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It’s approaching 9:00 at night. The knot in your stomach lets you know that the ritual is about to begin. All parents understand the dread that accompanies the nightly bedtime routine. It seems as if even the most well-behaved children act out when it’s time for light’s out.
Whether you are forty, fourteen, or four, your body requires a specific amount of sleep in order to fully energize and function the following day. These standards, which are determined by the National Sleep Foundation (NSF), help individuals determine the appropriate duration of sleep for their age.
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When you have children spanning several age groups, a typical bedtime can be torture. It may look something like this:
Your ten-year-old is complaining – again – that he has to go to bed while his fourteen-year-old sister gets to stay up an extra half hour. Your teenager is taunting him as if those thirty minutes are the best, and possibly longest, time of her entire day. The racket that the two of them are making would wake their three-year-old sister… if she weren’t still up.
Since your preschooler’s 8:00 bedtime, you’ve read her a story, brought her water, took her to the potty twice, and sang four songs. However, here it is an hour later, and she comes sauntering out of her bedroom as if it is two in the afternoon.
But it doesn’t have to be this way. Children require more sleep than adults, and generally speaking, the younger you are, the more sleep your body requires to function properly according to the National Sleep Foundation (NSF).
In early 2015, the NSF and an array of experts came together to review and redefine the sleep recommendations. The panel widened the required duration of sleep for most ages and created new age groups to better specify the best sleep ranges for everyone. The experts involved were from the following fields:
The chairman of the board of the NSF, Charles A. Czeisler, PhD, MD, spoke on the importance of the panel’s findings, pointing out that individuals – especially parents – rely on the Foundation for information pertaining to quantity of sleep. The NSF takes this responsibility seriously.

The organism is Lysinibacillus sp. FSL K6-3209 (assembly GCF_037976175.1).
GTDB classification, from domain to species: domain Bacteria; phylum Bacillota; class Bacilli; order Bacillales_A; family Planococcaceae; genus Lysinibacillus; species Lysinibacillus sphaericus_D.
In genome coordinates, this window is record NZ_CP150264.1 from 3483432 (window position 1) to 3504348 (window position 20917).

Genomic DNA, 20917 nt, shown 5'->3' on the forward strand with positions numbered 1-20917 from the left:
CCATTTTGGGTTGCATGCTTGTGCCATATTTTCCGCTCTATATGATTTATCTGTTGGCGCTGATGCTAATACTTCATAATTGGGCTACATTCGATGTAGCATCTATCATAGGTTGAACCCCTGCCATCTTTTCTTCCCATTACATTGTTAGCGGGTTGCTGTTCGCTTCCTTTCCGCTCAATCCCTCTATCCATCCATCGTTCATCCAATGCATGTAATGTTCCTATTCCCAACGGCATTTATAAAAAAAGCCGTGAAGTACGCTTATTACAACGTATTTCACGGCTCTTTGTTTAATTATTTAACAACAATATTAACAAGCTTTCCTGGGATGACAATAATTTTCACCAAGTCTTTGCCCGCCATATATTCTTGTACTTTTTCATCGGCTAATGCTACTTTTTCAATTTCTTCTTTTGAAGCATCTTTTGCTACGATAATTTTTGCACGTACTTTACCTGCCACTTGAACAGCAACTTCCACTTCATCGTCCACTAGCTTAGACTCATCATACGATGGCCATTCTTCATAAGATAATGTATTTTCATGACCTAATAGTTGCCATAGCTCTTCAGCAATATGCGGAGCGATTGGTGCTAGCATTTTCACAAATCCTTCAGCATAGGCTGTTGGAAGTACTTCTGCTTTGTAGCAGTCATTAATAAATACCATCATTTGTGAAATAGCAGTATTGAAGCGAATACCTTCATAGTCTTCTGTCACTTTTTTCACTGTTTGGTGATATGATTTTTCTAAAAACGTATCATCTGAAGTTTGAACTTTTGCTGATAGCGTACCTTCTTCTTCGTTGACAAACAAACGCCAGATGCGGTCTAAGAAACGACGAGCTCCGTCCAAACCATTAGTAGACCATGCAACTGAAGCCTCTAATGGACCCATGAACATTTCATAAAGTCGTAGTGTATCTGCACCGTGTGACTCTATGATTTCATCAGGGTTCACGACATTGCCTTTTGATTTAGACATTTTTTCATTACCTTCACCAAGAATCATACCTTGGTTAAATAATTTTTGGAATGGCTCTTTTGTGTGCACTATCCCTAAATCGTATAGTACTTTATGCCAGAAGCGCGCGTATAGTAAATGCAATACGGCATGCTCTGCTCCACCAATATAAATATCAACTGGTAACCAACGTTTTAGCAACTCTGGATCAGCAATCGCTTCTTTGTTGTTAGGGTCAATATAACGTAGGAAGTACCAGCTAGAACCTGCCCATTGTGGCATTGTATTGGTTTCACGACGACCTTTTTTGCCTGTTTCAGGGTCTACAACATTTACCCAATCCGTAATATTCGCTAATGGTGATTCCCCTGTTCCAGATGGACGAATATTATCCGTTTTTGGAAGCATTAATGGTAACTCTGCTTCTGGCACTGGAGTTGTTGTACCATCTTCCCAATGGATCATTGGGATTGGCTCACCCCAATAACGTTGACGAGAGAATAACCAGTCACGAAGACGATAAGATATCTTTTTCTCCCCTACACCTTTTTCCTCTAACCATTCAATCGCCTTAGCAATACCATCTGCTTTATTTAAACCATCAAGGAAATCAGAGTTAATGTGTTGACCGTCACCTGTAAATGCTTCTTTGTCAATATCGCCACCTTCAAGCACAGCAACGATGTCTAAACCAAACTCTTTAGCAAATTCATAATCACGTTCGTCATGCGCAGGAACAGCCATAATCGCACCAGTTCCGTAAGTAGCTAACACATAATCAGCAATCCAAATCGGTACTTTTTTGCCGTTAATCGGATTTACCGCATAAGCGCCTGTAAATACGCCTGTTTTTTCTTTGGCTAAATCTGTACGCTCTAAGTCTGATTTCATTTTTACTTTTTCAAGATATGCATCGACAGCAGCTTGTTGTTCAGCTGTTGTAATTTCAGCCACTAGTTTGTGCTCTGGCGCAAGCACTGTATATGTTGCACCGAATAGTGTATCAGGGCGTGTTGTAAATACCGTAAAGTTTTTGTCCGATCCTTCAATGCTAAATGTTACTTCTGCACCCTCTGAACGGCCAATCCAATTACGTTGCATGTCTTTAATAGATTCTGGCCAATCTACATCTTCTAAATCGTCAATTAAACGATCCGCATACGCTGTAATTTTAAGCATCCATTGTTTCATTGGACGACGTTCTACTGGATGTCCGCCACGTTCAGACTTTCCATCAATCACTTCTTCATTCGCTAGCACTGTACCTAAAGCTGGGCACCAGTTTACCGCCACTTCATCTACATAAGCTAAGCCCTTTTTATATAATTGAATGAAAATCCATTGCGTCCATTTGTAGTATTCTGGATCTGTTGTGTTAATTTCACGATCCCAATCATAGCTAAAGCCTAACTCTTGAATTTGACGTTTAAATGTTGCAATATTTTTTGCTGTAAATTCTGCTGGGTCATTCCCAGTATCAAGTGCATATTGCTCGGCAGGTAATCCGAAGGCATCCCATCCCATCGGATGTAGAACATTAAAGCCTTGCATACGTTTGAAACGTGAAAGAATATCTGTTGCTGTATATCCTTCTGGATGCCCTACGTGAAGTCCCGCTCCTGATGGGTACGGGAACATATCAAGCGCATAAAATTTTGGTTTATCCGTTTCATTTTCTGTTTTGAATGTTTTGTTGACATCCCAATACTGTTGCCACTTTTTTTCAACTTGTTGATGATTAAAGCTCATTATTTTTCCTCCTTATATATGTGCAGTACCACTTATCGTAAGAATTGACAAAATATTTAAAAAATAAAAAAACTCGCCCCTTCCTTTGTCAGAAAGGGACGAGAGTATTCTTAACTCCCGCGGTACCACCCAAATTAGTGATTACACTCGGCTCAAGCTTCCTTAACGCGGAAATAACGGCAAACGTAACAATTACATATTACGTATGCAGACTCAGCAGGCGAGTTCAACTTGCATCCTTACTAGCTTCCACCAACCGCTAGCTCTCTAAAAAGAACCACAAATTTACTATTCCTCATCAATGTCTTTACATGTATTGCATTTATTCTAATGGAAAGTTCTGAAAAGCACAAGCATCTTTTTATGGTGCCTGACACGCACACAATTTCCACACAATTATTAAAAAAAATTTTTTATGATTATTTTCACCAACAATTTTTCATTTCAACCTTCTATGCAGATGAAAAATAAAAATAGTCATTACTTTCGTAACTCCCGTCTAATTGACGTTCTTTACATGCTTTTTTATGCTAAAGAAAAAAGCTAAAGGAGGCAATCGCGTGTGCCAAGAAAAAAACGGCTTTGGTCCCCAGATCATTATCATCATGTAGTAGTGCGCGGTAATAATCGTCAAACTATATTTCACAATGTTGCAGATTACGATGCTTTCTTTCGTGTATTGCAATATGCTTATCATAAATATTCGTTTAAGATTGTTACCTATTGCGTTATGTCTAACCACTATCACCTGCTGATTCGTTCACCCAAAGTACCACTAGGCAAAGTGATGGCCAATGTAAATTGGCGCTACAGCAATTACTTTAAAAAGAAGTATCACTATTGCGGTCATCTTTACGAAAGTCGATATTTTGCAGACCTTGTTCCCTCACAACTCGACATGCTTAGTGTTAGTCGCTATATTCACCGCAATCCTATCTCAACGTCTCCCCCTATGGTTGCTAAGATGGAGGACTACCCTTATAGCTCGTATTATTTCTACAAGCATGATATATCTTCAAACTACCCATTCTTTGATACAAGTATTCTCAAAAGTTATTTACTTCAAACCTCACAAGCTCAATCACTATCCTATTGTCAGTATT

Czeisler, who is also the chief of sleep and circadian disorders at Brigham and Women’s Hospital and Baldino Professor of Sleep Medicine at the Harvard Medical School, said, “This is the first time that any professional organization has developed age-specific recommended sleep durations based on a rigorous, systematic review of the world scientific literature relating sleep duration to health, performance, and safety.”
The NSF and the expert panel came to the following conclusions in regards to sleep durations based on age:
The NSF panel also recognized that, as individuals, we all have different needs. Some people may need more or less sleep than others. So now, in addition to the recommended sleep ranges listed above, the experts developed ranges that may be appropriate for some. They also defined sleep durations that were not recommended because they were either too much or too little.
David Cloud, CEO of the NSF, pointed out that the new ranges may be “a useful starting point for individuals to discuss their sleep with their healthcare providers,” which is particularly helpful for people who suspect that they have a sleep-related illness or disease.
Review the chart that details how many hours of sleep one needs at each age. Perhaps your ten-year-old could stay up that extra half hour. It’s also possible that your preschooler isn’t sleeping at night because her afternoon naps are too long.
Make adjustments to your children’s sleep schedule as they move into new age categories to ensure that they are maintaining a healthy sleep routine. Remember that sleep should not be used as a punishment, and staying up late should not be a reward for good behavior.
Hopefully your kids will no longer fight about their bedtime routine, so you can sleep easy!
Snoring, insomnia, excessive sleepiness or sleep deprivation, and pain or uncontrollable movement of the limbs may be signs of a sleep-related condition. A solid night’s sleep, in keeping with the recommended sleep range, is essential for a healthy body. Sleep problems can not only affect one’s mood, they can change hormone levels and result in shifts in weight.
If you are not getting the amount of sleep recommended by the NSF, you should contact your health care provider to uncover potential disorders or illnesses.